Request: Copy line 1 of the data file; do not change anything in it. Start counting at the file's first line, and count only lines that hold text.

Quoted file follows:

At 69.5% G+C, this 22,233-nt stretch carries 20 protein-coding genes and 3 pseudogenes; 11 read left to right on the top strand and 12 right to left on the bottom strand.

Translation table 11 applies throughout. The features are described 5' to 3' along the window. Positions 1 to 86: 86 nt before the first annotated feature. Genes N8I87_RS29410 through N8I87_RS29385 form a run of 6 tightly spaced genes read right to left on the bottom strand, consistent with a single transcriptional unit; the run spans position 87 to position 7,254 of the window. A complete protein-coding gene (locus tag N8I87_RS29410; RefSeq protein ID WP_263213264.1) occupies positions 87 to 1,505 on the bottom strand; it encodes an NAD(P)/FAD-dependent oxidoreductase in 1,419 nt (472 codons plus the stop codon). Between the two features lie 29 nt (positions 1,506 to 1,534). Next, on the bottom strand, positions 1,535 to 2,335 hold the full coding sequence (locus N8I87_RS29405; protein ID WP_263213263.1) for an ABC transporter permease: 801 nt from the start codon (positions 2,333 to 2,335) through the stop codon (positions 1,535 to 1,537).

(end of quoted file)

At 69.5% G+C, this 22,233-nt stretch carries 20 protein-coding genes and 3 pseudogenes; 11 read left to right on the top strand and 12 right to left on the bottom strand.